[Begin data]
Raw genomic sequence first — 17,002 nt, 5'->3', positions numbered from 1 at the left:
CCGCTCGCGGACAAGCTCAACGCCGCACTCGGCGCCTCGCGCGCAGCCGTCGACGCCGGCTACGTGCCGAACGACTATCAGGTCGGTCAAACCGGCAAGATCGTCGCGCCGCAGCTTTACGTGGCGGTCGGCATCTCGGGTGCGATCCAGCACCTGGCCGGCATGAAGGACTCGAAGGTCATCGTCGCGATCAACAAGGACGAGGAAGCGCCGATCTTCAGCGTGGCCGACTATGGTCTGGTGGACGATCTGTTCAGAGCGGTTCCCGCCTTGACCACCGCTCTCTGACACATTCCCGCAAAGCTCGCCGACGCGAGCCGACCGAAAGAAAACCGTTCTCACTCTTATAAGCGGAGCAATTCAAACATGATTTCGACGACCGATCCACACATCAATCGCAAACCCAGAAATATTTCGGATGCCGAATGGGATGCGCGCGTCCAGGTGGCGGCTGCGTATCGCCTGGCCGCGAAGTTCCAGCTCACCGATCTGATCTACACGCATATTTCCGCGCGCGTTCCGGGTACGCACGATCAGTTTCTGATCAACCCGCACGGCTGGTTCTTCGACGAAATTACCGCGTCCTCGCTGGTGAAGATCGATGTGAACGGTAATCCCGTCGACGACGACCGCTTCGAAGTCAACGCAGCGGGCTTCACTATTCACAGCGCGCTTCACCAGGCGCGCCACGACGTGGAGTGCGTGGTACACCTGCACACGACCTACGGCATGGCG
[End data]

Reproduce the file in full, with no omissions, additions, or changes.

Raw genomic sequence first — 17,002 nt, 5'->3', positions numbered from 1 at the left:
CCGCTCGCGGACAAGCTCAACGCCGCACTCGGCGCCTCGCGCGCAGCCGTCGACGCCGGCTACGTGCCGAACGACTATCAGGTCGGTCAAACCGGCAAGATCGTCGCGCCGCAGCTTTACGTGGCGGTCGGCATCTCGGGTGCGATCCAGCACCTGGCCGGCATGAAGGACTCGAAGGTCATCGTCGCGATCAACAAGGACGAGGAAGCGCCGATCTTCAGCGTGGCCGACTATGGTCTGGTGGACGATCTGTTCAGAGCGGTTCCCGCCTTGACCACCGCTCTCTGACACATTCCCGCAAAGCTCGCCGACGCGAGCCGACCGAAAGAAAACCGTTCTCACTCTTATAAGCGGAGCAATTCAAACATGATTTCGACGACCGATCCACACATCAATCGCAAACCCAGAAATATTTCGGATGCCGAATGGGATGCGCGCGTCCAGGTGGCGGCTGCGTATCGCCTGGCCGCGAAGTTCCAGCTCACCGATCTGATCTACACGCATATTTCCGCGCGCGTTCCGGGTACGCACGATCAGTTTCTGATCAACCCGCACGGCTGGTTCTTCGACGAAATTACCGCGTCCTCGCTGGTGAAGATCGATGTGAACGGTAATCCCGTCGACGACGACCGCTTCGAAGTCAACGCAGCGGGCTTCACTATTCACAGCGCGCTTCACCAGGCGCGCCACGACGTGGAGTGCGTGGTACACCTGCACACGACCTACGGCATGGCG